Also: chard, lettuce, mustard, turnip, beet, pepper, cabbage, strawberry, kale, dill, basil, sage, chives...

Looking back the other way: the machine shed and the garage.

Sweet corn of a couple varieties, bush beans of five varieties, tomatoes of five varieties, concord grapes...

This is the east garden, this year growing pickling cucumbers, two varieties of melon, pie squash, volunteer giant sunflowers, the asparagus patch, and sweet potato and russet potato behind.

Diversion III – Dickeyville Grotto

Our North Woods destinations usually take us due north into the Driftless Region, crossing the Mississippi River at the old city of Dubuque, Iowa (founded 1765) and through nearby Dickeyville, Wisconsin. Here stand a Grotto and Shrines conceived and constructed nearly a century ago by a tireless parish priest.
"[O]n Holy Ghost Parish grounds are the works of Father Matthias Wernerus, a Catholic Priest, Pastor of the Parish from 1918 to 1931. His handiwork in stone, built from 1925-1930, is dedicated to the unity of two great American ideals — love of God and love of Country. These religious and patriotic shrines were constructed without the use of blueprints."
Alan and Donna consult with the docent and prepare to enter the central maw.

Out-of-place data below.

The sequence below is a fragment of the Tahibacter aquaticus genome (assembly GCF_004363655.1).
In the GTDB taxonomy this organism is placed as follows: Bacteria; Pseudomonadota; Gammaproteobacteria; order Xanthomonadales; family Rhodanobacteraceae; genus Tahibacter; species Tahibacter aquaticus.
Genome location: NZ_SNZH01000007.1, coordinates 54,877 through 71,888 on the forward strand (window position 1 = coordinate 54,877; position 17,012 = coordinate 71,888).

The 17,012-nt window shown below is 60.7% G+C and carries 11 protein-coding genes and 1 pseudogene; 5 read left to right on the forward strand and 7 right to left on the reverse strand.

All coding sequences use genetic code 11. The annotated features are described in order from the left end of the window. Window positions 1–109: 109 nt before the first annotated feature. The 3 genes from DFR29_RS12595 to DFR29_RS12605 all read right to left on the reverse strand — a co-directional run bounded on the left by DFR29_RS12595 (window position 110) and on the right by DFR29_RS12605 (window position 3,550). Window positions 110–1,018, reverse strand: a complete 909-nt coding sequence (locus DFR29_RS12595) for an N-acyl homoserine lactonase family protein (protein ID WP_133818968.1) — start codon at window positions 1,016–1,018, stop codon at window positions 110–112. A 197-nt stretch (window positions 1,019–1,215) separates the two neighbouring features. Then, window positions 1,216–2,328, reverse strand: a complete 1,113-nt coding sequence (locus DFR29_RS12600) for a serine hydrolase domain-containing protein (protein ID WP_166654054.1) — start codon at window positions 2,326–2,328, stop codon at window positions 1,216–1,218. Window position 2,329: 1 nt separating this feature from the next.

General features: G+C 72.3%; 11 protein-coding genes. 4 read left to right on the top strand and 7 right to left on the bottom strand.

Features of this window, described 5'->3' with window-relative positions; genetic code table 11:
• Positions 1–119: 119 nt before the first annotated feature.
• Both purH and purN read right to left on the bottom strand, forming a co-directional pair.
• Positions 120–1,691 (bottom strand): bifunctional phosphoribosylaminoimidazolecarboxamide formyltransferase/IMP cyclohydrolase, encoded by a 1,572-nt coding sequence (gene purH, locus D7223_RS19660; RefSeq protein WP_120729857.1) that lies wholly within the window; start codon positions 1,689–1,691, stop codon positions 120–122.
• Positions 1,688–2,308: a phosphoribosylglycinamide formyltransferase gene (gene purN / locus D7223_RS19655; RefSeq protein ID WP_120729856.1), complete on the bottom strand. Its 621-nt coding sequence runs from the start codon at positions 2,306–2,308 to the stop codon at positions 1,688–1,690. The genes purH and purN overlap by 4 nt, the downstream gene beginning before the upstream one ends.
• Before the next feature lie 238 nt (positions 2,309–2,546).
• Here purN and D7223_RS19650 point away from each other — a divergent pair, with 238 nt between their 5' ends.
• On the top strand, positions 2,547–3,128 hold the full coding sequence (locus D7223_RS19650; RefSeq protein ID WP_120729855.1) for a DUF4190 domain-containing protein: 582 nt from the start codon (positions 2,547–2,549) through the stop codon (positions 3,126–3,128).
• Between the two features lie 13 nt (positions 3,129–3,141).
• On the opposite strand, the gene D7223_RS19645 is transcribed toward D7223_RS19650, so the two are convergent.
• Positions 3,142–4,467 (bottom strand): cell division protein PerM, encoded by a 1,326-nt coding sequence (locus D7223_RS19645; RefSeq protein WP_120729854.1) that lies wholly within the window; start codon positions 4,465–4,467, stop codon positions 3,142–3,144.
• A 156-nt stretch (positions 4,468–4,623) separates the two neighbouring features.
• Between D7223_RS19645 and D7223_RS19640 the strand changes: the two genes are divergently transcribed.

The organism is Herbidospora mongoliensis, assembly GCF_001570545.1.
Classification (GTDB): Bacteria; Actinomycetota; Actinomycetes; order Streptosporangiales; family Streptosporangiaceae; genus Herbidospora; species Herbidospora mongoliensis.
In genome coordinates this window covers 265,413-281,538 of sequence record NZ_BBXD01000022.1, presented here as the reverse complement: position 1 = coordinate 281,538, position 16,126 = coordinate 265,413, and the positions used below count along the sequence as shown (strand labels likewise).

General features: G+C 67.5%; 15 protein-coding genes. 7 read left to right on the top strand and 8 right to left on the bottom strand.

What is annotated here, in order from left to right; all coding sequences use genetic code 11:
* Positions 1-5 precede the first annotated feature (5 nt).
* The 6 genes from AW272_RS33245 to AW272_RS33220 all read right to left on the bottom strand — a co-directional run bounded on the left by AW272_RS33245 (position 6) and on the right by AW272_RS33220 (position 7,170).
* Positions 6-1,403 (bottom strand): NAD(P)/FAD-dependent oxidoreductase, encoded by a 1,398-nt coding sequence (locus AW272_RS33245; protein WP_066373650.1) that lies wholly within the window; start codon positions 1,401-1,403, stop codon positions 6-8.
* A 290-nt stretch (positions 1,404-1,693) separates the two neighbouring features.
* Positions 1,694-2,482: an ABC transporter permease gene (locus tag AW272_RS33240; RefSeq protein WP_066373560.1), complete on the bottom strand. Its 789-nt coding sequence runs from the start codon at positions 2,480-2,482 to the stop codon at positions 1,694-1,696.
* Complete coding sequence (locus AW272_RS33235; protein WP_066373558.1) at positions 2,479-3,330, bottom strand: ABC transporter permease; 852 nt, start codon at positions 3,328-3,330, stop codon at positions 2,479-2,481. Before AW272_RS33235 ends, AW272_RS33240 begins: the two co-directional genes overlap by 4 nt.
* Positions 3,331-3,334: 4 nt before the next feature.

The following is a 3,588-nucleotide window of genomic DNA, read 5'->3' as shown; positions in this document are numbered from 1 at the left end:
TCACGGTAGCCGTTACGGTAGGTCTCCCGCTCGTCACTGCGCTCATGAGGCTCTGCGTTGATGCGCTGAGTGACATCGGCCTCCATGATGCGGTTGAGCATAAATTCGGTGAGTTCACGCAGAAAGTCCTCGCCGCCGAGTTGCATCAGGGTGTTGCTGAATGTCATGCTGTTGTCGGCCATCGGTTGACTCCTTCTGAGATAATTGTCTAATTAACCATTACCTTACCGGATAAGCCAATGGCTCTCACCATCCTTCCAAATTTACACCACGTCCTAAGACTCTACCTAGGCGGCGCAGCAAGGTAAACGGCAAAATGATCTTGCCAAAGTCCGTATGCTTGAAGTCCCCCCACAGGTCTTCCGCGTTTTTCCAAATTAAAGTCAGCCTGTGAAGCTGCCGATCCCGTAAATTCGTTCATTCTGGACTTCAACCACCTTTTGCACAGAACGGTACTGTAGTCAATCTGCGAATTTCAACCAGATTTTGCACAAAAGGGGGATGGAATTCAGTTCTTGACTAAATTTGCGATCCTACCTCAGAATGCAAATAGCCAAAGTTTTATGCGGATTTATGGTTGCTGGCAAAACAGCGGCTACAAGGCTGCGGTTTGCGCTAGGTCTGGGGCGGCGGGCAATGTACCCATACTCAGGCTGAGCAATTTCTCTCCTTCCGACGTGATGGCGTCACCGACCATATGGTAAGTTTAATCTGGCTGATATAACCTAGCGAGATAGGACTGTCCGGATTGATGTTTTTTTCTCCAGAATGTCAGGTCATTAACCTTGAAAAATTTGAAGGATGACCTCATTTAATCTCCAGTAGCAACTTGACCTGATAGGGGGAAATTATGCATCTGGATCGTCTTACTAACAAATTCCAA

A staggering quantity of colored stone was donated to the work from quarries in the Dakotas, from Iowa, and nearby in Wisconsin. The stones and shells and glass and all else are attached expertly and almost invisibly with very little obvious weathering or aging. The docent told us that when pieces come loose or fall away, they are very quickly reattached.

It is a relaxing and contemplative place.

The constructions include huge pieces of petrified wood, such as this incredible specimen.

The fencing and railing were especially impressive from an engineering standpoint – very stiff concrete constructions for being so slender, and with so little spalling at the many sharp edges. That priest had a good sense of strength and proportion.